Art has to reveal to us ideas, formless spiritual essences. The supreme question about a work of art is out of how deep a life does it spring.
James Joyce, Ulysses
Precisely in proportion to the depth of mind from which it issued, so high does it soar, so long does it sing.
Ralph Waldo Emerson, “The American Scholar”
Late last night, while trying to read Ulysses, I came across the above passage and just had to close the book and my eyes for a spell. I needed some kind of epiphany, coming off a scintillating week of plein air painting activity in Arkansas and re-entering my high school to face a pile of work from my weeklong absence. It was like plunging into a warm summer pond after leaving a sauna. I had no idea how a single Monday could suck all the creative aspirations out of me, but I guess that is how the daily job can be. Today is better, because I’m feeling the inspiration once again that fueled my desires last week.
I have an incredibly busy two weeks facing me before I leave for another round of art festivals and plein air workshop activity. There is so much preparation that goes into leaving for these activities, and I enjoy most of those details, especially the anticipation of the events. But at the same time, I have this need to stop, rest, contemplate, and make new art. I have always believed that quality art comes out of the depths, and for me there is no depth when I am covered up in social encounters. The book I read last year that has come to mean so much to me, Hamlet’s Blackberry, by William Powers, urged to the reader that depth is sacrificed when one’s life is immersed in social media. I could not agree more. The art events that have enveloped me the past several weeks (with more to come) have taken me to the heights, but alas, I am not making art, not exploring new frontiers, and feel that a significant part of me is drying up. I’m glad that I know how to fix this; I just need to find a way to adjust my daily calendar in order to get back to drawing and painting.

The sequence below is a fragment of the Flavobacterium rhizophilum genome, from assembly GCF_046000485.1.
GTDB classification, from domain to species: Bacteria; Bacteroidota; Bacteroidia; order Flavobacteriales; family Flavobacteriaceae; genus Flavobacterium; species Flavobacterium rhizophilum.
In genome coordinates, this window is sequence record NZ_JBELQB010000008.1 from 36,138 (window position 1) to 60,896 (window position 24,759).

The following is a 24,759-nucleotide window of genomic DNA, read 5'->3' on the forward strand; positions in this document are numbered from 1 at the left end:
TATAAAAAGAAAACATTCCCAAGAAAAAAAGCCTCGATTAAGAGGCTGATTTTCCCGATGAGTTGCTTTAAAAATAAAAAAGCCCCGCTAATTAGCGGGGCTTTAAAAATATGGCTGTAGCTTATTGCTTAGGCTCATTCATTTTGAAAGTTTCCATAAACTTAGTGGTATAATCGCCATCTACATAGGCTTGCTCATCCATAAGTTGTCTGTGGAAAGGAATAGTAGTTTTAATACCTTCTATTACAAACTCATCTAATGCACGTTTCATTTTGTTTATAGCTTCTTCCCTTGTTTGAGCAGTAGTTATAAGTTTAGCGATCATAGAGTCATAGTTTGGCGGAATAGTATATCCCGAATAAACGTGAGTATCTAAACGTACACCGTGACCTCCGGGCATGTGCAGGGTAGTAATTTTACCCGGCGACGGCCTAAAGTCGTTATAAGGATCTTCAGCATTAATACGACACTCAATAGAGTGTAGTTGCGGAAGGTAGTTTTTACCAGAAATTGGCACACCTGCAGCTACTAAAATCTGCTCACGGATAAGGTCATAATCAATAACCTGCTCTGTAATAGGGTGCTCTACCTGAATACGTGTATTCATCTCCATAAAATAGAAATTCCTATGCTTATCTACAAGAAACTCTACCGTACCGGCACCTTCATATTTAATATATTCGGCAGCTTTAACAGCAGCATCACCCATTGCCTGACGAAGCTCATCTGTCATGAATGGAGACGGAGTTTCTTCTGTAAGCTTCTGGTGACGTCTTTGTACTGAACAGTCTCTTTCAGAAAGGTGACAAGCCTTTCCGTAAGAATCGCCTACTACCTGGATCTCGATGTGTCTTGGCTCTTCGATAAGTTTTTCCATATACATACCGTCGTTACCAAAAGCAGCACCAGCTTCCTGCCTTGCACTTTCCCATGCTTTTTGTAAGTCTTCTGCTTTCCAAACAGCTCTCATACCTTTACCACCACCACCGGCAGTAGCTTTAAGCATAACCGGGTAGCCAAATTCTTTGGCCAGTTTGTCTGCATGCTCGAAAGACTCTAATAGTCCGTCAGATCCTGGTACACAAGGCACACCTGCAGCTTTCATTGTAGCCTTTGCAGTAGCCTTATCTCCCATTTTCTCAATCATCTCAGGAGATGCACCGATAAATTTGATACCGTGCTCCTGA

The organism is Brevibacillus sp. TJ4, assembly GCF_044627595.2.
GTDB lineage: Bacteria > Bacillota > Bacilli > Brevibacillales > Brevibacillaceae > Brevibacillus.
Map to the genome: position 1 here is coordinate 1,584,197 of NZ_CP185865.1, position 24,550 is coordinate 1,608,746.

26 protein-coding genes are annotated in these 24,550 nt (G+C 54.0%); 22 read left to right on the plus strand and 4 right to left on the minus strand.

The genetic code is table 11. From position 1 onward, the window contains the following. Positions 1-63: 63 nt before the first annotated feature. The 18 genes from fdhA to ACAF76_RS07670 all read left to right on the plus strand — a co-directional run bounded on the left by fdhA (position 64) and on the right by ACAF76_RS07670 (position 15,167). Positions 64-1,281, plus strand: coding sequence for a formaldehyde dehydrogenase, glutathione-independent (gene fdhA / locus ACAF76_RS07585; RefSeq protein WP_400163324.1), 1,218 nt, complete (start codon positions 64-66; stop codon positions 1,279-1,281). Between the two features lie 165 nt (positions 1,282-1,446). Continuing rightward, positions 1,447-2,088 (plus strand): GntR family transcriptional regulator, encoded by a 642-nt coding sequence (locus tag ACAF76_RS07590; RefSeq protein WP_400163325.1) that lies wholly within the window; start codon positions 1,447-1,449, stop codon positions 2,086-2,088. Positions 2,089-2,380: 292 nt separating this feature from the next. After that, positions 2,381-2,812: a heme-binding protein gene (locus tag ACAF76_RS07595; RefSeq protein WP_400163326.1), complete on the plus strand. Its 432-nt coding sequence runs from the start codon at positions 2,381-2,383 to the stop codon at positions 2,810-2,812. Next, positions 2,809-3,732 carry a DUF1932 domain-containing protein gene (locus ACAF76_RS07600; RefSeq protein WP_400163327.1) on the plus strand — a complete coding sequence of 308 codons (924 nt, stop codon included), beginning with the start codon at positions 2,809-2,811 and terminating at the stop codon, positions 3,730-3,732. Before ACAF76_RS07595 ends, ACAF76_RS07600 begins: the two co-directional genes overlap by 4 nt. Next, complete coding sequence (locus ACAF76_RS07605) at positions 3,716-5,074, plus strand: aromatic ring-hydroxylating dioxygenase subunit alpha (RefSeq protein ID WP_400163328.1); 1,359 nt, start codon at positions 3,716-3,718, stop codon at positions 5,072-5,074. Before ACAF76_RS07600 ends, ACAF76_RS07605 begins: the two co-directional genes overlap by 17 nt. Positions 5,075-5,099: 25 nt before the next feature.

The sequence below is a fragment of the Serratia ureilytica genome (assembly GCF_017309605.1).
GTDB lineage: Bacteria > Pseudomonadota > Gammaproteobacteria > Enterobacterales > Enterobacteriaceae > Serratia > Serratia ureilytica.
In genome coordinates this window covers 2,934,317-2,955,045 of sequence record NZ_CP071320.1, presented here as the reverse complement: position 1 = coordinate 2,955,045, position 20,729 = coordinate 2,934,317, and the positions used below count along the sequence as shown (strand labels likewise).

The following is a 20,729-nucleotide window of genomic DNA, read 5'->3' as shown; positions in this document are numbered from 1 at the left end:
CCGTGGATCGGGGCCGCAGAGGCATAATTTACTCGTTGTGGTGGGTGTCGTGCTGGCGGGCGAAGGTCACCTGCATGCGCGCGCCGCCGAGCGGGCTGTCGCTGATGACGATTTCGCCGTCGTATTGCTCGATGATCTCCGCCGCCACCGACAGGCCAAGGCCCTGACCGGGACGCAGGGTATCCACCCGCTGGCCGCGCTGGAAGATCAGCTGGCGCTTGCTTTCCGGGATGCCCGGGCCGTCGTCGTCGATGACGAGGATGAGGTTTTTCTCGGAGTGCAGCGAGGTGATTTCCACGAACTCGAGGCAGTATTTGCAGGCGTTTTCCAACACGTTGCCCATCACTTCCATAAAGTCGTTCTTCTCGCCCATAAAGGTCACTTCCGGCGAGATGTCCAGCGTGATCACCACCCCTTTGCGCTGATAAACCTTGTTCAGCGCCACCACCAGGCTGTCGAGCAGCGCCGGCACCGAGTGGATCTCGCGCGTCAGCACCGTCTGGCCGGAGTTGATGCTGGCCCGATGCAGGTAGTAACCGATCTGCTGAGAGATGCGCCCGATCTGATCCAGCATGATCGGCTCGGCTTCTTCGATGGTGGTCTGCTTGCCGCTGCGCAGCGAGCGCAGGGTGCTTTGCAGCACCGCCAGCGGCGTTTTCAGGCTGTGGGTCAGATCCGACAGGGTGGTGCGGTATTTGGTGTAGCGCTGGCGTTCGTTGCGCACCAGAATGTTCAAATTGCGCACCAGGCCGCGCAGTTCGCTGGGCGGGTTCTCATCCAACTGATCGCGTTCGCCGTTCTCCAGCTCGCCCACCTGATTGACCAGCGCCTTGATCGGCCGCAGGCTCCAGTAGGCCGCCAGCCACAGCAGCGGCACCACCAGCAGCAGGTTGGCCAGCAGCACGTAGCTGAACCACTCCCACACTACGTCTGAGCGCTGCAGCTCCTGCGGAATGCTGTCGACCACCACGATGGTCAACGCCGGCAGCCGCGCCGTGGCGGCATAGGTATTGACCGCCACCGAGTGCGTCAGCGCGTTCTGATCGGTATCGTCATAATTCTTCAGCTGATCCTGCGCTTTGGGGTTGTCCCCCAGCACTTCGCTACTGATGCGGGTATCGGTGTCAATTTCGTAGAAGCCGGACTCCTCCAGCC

I apologize if this has come out as a “whiny” blog (I detest those!). I suppose that what I’m putting out there right now is more of my private journal musings. But still, there may be many of you who need to read these kinds of things, so thanks for reading.
I paint in order to understand.
I journal when I feel alone.
I blog to remind myself that I am not alone.